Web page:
Opera Daily 🎶 — The building of the Sydney Opera House
This week's Opera Daily features an OD throwback featuring the Sydney Opera House and “Parigi, o cara” from Verdi's La traviata
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For the summer season, I’ve been publishing some popular Opera Daily throwbacks.
Today is our last throwback, and it features the Sydney Opera House and Verdi’s La traviata.
Let’s get to it.
I want to share a quick story about the building of the Sydney Opera House.
While the process of building the house took 14 years, the time between 1957-1963, while they were constructing the podium (the shell), was the most tedious. Jørn Utzon, a Danish architect, worked with Arup, the global engineering firm, to develop a shell system that would make his original design structurally possible.
But they ran into problems when executing.
They always knew Jørn Utzon’s design concept included unprecedented forms and demanded solutions that required new technologies and materials. Still, they didn’t know how hard it was going to be and the design was not feeling viable or feasible, given the current approach. But 12 iterations later, they came up with a solution that consisted of a ribbed system of precast concrete shells created from sections of a sphere.
The myth is that Jørn Utzon had a eureka moment while peeling an orange: the opera house’s 14 outer shells form a perfect sphere.
Jørn Utzon’s story reminded me that the answers to our personal, creative, and business challenges might come when we least expect them. And that novel solutions require inspiration, courage, vision, and an appetite to see beyond what’s in front of you.
In the spirit of this story, let’s go to the Sydney Opera House.
Today we are listening to Dame Joan Sutherland and Luciano Pavarotti perform a gala concert together under the sails of the Sydney Opera House in 1983 with the Australian Opera and Ballet Orchestra (conducted by Joan’s husband, Richard Bonynge).
“Parigi, o cara” is a duet from Act 3 of La traviata when Violetta and Alfredo are reunited after a long separation and Alfredo suggests they leave Paris. At this moment, suffering seems to have left Violetta—a final illusion before she dies.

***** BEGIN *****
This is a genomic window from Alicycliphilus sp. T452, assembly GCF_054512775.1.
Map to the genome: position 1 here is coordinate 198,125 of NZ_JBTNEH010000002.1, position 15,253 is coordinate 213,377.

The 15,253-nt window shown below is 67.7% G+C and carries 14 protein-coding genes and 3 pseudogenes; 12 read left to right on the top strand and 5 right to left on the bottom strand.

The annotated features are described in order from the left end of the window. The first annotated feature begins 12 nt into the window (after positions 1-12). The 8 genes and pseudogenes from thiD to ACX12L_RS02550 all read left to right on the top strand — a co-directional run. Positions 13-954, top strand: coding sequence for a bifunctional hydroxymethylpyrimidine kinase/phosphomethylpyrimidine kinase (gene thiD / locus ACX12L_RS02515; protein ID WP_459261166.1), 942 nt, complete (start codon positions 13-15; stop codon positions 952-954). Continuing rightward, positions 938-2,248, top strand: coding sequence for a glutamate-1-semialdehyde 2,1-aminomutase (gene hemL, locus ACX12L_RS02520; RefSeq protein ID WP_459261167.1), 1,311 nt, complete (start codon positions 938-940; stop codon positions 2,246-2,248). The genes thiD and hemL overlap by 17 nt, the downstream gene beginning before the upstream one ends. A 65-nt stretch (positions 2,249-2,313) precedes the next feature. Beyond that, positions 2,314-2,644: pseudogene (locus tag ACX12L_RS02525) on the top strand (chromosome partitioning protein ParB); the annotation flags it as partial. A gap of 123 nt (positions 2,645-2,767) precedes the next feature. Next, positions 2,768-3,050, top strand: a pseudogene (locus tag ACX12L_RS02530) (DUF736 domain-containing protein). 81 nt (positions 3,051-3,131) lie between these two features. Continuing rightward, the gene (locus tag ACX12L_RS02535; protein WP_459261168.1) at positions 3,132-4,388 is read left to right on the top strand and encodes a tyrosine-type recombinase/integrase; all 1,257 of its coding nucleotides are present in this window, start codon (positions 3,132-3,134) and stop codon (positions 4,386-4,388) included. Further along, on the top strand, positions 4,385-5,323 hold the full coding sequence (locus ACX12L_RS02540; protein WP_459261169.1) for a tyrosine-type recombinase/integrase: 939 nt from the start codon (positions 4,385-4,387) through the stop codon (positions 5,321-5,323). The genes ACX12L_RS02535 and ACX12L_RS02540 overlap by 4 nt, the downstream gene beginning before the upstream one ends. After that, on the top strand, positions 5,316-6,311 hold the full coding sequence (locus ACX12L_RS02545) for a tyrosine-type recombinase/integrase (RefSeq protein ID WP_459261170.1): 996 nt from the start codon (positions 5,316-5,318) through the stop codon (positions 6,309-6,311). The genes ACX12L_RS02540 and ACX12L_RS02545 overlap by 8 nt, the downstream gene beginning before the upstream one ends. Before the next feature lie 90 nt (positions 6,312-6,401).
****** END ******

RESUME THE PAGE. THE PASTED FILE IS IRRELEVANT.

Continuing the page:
🎧 Listening Example (5 minute listen): Dame Joan Sutherland and Luciano Pavarotti perform “Parigi, o cara” from Verdi's La traviata at the Sutherland/Pavarotti Gala Concert in the Concert Hall, Sydney Opera House in 1983 with the Australian Opera and Ballet Orchestra conducted by Richard Bonynge.
“Parigi, o cara”
Parigi, o cara (caro), noi lasceremo,
la vita uniti trascorreremo.
De’ corsi affanni compenso avrai,
la tua salute rifiorirà.
Sospiro e luce tu mi sarai,
tutto il futuro ne arriderà.
We’ll leave Paris, my dearest,
Together we’ll go through life.
In reward for your past sorrows,
You’ll bloom into health again.
Breath of life, sunshine you’ll be to me,
All the years to come will smile on us.
A story of sickness, love, and death, La traviata follows Violetta, a young courtesan who is sick with tuberculosis, as she falls in love with Alfredo. While she struggles with the fact that she is dying, she falls for him, and they leave the city to live together in the French countryside. Alfredo’s father who disapproves of their relationship comes and guilts Violetta into leaving Alfredo and returning to her old life. Thinking she has betrayed him, Alfredo is heartbroken. A few months later, Violetta is close to death, and Alfredo, who has learned why Violetta left him, goes to her. They vow to be together forever, but she soon collapses and dies in his arms.
La traviata (lah-trah-VEE-ah-tuh) was the most performed opera worldwide during the 2015/16 season with a total of 4,190 performances across 869 separate productions.
While the events occur in and around Paris during the 1840s, La traviata’s plot has been repurposed in movies like Pretty Woman and Moulin Rouge. Music from this opera can also be heard in The Godfather and In the Line of Fire.
Joan Sutherland was an Australian (dramatic coloratura) soprano known for her contribution to the bel canto repertoire from the late 1950s through the 1980s. Bel canto literally translates to “beautiful singing,” and it was a popular singing style in Italian opera from the mid-18th to early 19th centuries. If you want more, here’s Joan singing “Era desso il figlio mio” from Donizetti's Lucrezia Borgia. This performance was filmed at the Sydney Opera House in 1977, conducted by Richard Bonynge. Joan “La Stupenda” truly set the vocal standard for these Donizetti roles.
Thank you for reading (and listening), and feel free to hit reply with feedback. I would love to hear from you.
PS. If you missed last week’s selection, we featured Lake Como, Giuditta Pasta, and composers Vincenzo Bellini and Gaetano Donizetti.
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The original design was for a larger building, but it was cut back in the budget process.
Pavarotti, Marilyn Horne and Joan also appeared here in a Gala concert. A clip is shown on CUNY Arts on a regular basis.
I went to the Sydney Opera House once, in 2000 when I was there for the Olympics. Sadly I remember a lot about the Olympics but very little about the Opera. I recall the constumes and the stage was spectacular but I can’t recall anything about the performance itself…